Where The Chills are concerned, there’s no simple summary of who, what and why. Perhaps only ‘when’, and even then the last 30 years seem to blur. This is testament to the physical persistence of Chills founder and centrifugal force Martin Phillipps, but also his kaleidoscopic, obsessive and idiosyncratic nature. For no other Flying Nun associate had such gumption to reach out overseas, nor was beset by both simple and turbulent twists of fate. Which meant no one could keep up with Phillipps’ wayward path - hence The Chills’ now infamously documented personnel changes (there are over 20 line-ups to peruse if you choose).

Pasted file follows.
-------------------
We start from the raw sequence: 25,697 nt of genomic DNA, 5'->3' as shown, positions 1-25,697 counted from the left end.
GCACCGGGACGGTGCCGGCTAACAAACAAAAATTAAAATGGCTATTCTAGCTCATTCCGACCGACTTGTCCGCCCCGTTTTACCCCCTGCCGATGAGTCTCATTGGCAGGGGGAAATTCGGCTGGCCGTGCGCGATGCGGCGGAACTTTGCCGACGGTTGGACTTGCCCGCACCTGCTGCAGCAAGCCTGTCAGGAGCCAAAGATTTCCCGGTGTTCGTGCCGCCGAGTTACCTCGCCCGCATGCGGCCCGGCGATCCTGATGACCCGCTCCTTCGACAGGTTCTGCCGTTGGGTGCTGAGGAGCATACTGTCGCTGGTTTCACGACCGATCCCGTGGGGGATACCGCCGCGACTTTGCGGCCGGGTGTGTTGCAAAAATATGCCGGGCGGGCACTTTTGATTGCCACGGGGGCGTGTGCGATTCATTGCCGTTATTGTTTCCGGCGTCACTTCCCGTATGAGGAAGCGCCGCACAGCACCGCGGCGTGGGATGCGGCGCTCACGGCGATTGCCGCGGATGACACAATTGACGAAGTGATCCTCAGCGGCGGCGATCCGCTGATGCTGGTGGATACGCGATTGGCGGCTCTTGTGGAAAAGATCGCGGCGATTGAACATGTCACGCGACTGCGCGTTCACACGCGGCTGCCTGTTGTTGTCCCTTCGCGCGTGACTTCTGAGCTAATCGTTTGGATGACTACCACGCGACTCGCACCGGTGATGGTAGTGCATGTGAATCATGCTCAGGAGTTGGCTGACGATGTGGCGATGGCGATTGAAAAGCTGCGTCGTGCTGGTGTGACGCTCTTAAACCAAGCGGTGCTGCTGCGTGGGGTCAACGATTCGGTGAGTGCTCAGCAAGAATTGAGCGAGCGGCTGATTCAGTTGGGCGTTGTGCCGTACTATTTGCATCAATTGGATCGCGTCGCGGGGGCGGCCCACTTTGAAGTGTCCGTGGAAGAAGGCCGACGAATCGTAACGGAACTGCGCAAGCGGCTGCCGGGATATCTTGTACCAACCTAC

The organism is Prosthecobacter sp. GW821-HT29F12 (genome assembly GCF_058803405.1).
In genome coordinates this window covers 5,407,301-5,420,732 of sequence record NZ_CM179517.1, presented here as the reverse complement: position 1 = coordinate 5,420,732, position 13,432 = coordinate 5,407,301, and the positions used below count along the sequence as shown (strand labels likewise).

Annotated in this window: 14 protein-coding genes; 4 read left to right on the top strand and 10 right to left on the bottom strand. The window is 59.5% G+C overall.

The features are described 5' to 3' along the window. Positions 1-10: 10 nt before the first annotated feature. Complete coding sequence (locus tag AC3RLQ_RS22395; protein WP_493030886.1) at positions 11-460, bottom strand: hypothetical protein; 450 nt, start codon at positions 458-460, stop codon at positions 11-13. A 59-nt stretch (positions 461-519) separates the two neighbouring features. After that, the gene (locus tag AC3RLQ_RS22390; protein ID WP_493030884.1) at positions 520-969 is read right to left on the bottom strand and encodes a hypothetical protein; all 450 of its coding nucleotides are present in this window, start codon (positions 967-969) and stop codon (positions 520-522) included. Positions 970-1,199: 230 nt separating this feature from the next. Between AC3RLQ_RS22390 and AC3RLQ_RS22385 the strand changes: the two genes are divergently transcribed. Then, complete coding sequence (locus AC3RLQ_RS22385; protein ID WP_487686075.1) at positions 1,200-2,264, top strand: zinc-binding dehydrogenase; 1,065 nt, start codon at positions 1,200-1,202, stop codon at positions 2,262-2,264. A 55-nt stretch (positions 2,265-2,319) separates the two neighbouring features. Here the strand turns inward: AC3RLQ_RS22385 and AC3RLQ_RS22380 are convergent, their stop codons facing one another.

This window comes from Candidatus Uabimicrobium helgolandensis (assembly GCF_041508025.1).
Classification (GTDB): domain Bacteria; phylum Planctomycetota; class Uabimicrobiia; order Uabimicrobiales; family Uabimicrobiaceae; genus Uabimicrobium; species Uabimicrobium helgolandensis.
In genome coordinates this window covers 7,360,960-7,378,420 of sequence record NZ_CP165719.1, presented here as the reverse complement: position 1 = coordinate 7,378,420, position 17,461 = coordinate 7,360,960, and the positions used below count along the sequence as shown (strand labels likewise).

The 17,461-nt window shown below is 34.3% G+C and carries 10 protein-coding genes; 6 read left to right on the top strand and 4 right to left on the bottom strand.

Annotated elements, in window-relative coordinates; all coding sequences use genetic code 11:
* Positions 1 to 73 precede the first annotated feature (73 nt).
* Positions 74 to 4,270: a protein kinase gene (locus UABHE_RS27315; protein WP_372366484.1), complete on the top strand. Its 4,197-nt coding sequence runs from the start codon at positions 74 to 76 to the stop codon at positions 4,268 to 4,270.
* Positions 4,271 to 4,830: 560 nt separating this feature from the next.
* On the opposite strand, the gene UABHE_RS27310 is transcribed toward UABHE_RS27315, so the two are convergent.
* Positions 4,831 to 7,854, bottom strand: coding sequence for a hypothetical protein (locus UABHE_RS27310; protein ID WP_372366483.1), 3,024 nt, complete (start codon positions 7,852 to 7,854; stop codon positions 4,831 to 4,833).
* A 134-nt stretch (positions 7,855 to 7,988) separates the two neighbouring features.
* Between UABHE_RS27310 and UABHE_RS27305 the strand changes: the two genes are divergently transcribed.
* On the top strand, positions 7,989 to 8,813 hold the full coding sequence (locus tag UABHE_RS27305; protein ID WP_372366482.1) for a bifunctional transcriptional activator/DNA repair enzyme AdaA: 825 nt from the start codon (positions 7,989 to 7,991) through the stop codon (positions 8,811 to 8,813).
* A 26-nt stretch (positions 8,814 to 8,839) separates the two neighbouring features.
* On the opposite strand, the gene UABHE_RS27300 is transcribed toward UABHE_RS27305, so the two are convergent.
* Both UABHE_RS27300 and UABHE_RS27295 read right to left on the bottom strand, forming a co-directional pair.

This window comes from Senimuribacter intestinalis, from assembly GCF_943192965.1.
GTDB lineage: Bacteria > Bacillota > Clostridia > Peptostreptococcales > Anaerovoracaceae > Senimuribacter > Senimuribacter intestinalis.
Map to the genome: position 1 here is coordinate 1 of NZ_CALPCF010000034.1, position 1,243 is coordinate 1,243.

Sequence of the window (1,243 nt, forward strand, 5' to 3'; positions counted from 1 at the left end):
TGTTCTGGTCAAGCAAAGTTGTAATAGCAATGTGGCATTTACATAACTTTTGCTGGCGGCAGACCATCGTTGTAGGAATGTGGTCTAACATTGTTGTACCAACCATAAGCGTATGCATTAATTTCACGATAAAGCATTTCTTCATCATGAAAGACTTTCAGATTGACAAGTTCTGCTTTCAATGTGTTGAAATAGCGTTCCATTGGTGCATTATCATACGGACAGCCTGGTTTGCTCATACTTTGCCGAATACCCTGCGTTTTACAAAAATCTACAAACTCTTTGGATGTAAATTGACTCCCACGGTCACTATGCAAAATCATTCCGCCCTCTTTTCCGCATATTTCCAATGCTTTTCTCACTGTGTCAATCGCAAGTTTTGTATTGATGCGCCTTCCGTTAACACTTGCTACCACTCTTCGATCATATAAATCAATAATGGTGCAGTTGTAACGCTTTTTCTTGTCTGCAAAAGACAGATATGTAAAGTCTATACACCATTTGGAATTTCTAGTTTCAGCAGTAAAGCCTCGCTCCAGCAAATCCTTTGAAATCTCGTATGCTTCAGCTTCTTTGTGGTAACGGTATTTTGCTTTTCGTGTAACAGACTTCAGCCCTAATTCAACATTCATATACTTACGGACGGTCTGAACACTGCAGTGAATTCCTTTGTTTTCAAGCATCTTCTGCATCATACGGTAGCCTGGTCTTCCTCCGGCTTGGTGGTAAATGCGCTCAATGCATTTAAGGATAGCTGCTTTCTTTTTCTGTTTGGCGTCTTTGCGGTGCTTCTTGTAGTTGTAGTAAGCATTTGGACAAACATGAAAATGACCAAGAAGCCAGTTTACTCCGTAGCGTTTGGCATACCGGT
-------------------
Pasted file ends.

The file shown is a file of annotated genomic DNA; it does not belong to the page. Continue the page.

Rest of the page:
At least the music remains, and here there is much more certainty. The Chills were exemplars of the so-called Dunedin Sound – an often moist and melancholy, simultaneously dark and breezy amalgam of Western garage-pop roots but invested with an otherworldly aura, as if those overseas influences had indeed seeped in upside down. But only Phillipps was this quixotic, bridging folk and bubblegum, Bowie and Syd Barrett, with feverish shivers and childlike whimsy. (No one else would have dared wear pixie boots with no irony, only joy.). If music has a psycho-geographical bent, then it’s the air, waves and light of the Otago peninsular, and the spaciousness and remoteness of NZ itself, that glows and thrums through his songs.
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